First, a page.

Sat, Apr 01, 2017 - Page 8 News List

Making the five-day workweek work well

By Lin Xi-zhang 林錫璋

The five-day workweek has become a new standard for economic activities. However, some enterprises are private and some are public; some operate under time pressure, while others operate under routine conditions, so it is difficult to generalize. Once it became the law, hardworking, dedicated employees started fussing about leave and legal holidays, raising demands and defending their legitimate rights.

Hospitals cannot decide when patients get sick, and it is more difficult to deploy staff, tackle the chaotic duty and vacation timetable, and discuss shifts than to handle the rising cost of manpower. Research units need cell culture, but cell growth and research progress do not match the five-day workweek. The law is being enforced across all departments, so there is a real chance of being fined.

The government implemented the changes because it wants to protect workers. The intention was good, but the review and transition period were omitted, which resulted in widespread complaints.

Employers say that the cost of labor is rising and employees complain about not getting enough overtime, because their bosses close their businesses on Saturdays and Sundays and try to find ways to squeeze their profits into Monday-to-Friday operations. The result is rising costs across the board.

The law was well-intended, but it has created a host of new problems for a lot of people, and this needs to be addressed.

Now that the well-intended five-day workweek has been implemented, it is unnecessary and impossible to retrace our steps. The following proposals could help solve the problems:

First, at this stage, inspection departments should only inspect public enterprises and monopolies, as well as labor disputes filed by members of the public.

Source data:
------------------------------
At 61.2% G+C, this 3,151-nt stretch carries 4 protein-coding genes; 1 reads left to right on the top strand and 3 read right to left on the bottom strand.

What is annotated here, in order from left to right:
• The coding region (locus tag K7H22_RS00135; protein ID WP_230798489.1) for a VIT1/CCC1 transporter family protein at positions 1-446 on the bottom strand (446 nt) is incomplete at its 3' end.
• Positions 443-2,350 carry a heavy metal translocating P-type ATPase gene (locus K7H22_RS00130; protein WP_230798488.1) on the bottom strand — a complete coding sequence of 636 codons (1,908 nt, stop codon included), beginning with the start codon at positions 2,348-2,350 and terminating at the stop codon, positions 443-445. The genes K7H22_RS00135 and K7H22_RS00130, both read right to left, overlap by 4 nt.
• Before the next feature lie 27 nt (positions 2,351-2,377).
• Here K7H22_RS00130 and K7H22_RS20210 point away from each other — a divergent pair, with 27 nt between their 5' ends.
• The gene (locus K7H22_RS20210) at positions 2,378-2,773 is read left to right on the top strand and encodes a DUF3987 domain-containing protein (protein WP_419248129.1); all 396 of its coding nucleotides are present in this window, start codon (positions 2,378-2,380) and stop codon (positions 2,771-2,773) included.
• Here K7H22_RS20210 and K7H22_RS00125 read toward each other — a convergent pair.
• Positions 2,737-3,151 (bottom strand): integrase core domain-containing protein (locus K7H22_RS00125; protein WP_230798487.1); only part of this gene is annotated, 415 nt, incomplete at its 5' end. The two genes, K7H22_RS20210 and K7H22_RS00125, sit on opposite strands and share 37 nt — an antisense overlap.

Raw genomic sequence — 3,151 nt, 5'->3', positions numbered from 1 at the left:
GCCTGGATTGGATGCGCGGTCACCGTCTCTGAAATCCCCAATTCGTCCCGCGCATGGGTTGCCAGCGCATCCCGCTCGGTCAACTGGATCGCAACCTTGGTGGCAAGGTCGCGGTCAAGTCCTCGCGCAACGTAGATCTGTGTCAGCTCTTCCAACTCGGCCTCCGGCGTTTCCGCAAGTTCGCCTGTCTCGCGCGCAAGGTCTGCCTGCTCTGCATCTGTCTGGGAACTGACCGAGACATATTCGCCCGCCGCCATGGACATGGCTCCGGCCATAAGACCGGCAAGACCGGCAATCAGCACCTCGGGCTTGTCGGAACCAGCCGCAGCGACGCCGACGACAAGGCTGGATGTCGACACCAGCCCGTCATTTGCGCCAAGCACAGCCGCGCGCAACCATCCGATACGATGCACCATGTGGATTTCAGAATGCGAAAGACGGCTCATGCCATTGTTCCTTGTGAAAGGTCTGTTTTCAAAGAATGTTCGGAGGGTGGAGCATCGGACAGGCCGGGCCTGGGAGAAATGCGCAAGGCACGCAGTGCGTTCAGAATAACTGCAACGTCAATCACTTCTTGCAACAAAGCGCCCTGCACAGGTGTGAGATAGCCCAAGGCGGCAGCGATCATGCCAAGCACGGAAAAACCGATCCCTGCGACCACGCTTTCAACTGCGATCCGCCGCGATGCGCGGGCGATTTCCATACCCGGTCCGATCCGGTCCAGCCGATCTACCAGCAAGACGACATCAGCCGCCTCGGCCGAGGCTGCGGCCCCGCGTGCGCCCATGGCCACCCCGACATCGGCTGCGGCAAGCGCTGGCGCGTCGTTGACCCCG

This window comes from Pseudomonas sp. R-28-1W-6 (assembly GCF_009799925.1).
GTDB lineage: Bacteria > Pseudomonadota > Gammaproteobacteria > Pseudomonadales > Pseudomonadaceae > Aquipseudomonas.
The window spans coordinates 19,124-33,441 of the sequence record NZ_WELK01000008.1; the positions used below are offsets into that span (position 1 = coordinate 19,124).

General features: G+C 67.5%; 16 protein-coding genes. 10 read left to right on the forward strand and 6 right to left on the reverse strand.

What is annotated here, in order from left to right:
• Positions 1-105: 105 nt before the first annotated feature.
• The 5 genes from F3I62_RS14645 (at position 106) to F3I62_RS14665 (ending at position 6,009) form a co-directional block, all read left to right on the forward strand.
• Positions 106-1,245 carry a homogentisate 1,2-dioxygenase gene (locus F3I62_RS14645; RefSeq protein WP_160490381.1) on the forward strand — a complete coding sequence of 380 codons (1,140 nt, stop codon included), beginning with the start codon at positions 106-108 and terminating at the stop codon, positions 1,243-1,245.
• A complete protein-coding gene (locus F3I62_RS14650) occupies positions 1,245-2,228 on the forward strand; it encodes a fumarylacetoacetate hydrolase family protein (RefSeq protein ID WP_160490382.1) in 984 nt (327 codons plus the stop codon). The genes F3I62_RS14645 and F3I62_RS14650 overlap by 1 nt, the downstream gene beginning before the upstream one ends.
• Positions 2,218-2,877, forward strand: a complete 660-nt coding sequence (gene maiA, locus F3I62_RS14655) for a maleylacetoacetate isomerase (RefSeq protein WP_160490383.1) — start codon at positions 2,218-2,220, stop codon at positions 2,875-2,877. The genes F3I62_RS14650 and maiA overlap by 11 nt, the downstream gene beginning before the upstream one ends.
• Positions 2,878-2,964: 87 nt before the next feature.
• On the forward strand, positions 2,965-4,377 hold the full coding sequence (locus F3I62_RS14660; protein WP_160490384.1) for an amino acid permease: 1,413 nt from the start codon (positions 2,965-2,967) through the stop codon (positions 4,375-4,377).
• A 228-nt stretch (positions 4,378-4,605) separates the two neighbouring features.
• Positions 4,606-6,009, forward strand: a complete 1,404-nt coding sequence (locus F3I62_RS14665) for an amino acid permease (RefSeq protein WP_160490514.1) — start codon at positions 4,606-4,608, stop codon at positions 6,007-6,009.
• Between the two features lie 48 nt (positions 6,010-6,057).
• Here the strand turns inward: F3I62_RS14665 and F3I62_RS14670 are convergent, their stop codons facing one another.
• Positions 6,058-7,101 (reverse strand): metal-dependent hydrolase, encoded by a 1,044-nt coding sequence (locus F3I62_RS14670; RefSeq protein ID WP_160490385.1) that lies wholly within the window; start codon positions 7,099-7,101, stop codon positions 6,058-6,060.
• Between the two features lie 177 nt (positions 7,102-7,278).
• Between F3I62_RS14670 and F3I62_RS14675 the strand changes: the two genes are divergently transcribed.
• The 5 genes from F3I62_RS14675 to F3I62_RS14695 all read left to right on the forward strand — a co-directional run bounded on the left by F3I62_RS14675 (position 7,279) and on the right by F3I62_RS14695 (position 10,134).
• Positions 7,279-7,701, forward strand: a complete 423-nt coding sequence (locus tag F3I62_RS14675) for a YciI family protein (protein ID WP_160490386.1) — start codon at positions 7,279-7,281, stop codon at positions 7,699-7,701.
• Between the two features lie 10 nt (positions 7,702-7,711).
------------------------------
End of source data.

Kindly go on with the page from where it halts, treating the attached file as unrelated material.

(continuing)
Second, private enterprises should be encouraged to set up their own leave regulations that guarantee holidays based on the nature of their industry and work, without having to rigidly adhere to the five-day workweek. This should be treated as a special case subject to regular review.

Third, the government should review the human resource requirements and cost impact of the upcoming “long-term care services program 2.0.” It is not difficult to foresee that providing the human resources required for long-term care would be a money pit.

A strength of Taiwanese industry is the high quality and conscientiousness of its employees. The five-day workweek is intended to eliminate overwork and bad working environments, not to eliminate the quality and hard work of the Taiwanese workforce. The nation has limited resources and is under great demographic pressure. Survival does not depend merely on comparing the number of working days and holidays with that of other nations.

A government should strive to manage state-owned firms and monopolies, and it should not spoil staff and drag down performance. When it comes to economic activities that involve the public, all that is required is reasonable and legal supervision. More leeway should be given to private enterprises, and government intervention is necessary only in cases of labor exploitation or abuse, such as overwork.

Despite the policy’s good intentions, if the government is unable to supervise its implementation and it only becomes a reference for law-abiding people or inconveniences or disadvantages them, public authority is certain to collapse.

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